Aggression and violence cause problems for police

Planning 'attack' on ice problem

State government tackles ice epidemic

ICE presents a fresh set of challenges for police.

Sergeant Mick Peckham from the Central Victorian Response Unit said violence often went hand-in-hand with ice use.

"I've been around long enough to have policed during the issues we had surrounding heroin and now I compare that to the issues we have surrounding methamphetamine," he said.

"People (on ice), as a general rule, are really difficult to deal with because they do become aggressive.

"They do become violent towards police and very hard to reason with.

"And, unfortunately, the front line police who have to deal with the domestics and the assaults and the unsocial behaviour that people affected by this drug display are placed in unenviable positions.

"They have these violent, confrontational people presenting before them.

"It's certainly difficult."

The state government this week announced it would invest $34 million over four to expand drug and alcohol treatment services and tackle the use of illicit drugs including ice.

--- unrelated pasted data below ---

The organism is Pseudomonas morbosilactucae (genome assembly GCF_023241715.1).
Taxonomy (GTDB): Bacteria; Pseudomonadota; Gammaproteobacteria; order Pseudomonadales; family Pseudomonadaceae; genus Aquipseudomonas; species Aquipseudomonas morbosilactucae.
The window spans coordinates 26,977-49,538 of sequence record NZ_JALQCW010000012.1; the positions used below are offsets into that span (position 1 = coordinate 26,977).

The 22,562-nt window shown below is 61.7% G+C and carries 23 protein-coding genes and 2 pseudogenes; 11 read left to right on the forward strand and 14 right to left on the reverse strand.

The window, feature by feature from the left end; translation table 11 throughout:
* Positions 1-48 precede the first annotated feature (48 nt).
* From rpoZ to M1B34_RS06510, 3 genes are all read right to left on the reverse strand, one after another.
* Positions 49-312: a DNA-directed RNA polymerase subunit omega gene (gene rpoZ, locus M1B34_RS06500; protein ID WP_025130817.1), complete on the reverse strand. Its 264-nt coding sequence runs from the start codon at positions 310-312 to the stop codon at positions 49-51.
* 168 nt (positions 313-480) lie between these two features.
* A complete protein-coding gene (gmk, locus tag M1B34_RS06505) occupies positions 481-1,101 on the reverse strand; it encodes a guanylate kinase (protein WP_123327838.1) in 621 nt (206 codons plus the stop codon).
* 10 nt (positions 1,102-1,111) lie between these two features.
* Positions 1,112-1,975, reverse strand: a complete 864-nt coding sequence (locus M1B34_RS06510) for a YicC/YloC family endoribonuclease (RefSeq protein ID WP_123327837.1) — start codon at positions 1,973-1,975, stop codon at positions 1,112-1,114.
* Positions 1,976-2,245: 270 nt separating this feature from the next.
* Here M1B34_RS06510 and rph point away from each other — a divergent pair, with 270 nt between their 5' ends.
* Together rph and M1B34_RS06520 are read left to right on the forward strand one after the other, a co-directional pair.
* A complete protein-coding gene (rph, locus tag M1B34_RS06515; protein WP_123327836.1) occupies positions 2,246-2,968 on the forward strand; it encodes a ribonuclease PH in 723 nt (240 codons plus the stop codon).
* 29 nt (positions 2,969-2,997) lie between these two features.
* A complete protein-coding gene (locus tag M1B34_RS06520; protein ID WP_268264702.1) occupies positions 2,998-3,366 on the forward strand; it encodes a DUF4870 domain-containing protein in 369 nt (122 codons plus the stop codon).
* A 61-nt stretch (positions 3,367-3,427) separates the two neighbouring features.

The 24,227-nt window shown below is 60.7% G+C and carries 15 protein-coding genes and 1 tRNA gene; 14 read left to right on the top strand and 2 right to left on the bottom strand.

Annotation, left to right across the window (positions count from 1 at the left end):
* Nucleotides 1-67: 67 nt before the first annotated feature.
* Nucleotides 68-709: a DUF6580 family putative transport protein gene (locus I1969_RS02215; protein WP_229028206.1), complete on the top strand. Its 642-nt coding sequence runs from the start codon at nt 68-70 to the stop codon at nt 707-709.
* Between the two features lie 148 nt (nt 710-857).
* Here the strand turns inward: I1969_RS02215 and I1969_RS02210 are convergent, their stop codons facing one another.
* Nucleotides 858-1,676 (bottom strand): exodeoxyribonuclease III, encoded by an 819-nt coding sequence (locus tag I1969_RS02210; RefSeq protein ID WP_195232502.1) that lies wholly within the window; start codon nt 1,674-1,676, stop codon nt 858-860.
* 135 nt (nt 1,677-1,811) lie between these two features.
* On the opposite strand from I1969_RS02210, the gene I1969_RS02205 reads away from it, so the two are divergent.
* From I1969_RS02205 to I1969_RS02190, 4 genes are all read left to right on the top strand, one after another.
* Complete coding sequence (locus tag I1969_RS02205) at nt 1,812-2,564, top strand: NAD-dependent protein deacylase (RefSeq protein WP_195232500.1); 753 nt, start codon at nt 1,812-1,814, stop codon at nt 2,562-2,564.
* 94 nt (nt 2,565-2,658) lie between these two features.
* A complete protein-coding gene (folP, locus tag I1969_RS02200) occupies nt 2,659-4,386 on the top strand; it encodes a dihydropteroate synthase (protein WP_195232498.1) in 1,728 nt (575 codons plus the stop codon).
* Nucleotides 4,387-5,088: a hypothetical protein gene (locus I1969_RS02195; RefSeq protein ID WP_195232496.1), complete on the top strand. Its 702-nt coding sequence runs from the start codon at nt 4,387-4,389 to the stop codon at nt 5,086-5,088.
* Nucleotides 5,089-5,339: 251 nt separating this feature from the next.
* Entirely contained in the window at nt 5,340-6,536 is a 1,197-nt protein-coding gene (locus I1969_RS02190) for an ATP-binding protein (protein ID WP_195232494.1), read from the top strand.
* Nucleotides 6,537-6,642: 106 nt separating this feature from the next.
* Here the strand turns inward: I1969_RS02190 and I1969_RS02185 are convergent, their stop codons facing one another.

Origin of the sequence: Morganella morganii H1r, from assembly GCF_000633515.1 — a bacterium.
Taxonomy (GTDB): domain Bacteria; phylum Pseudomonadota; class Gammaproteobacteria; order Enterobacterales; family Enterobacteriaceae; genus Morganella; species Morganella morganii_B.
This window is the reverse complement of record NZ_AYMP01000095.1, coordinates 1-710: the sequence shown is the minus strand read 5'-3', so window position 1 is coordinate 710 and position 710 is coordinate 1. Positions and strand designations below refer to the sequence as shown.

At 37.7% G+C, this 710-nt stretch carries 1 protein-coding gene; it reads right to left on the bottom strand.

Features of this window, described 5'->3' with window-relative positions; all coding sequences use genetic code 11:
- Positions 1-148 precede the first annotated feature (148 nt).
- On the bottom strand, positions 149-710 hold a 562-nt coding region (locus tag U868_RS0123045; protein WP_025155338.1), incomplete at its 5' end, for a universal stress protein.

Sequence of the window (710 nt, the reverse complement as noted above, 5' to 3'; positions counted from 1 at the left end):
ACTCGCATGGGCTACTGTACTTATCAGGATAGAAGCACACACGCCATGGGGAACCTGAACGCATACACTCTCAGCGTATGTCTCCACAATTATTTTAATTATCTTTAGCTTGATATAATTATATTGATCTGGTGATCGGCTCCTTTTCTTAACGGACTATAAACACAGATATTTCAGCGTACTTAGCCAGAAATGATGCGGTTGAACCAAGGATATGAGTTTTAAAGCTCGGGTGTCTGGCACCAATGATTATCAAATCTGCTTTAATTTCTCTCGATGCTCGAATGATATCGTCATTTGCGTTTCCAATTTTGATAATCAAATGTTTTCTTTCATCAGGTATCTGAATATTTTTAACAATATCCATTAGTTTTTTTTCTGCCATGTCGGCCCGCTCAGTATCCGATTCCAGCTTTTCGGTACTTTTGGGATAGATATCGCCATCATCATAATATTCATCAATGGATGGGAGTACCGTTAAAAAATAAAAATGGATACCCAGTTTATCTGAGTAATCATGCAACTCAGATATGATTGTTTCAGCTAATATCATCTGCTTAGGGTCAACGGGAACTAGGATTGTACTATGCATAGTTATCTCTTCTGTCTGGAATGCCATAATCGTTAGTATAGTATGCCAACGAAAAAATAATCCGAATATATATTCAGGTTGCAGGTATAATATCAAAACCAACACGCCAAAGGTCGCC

The funding is targeted at the Gippsland, Grampians and Hume regions as well as outer metropolitan regions but will help facilitate the expansion of early intervention programs state-wide.

Mental Health Minister Mary Wooldridge said the funding would support services for more than 2000 extra people a year in rural and metropolitan areas in response to growth in the use of ice and other drugs. 

‚ÄčSergeant Peckham welcomed the funding announcement.

"I think the issue is one that is more than just the police to deal with," Sergeant Peckham said.

"It is the responsibility of health agencies, it is police, it is any person who is affected by it - so any assistance, from any area, is certainly needed and certainly appreciated.

"For us to make an impact into the effects ice, of the ice problem, we need everything we can get."

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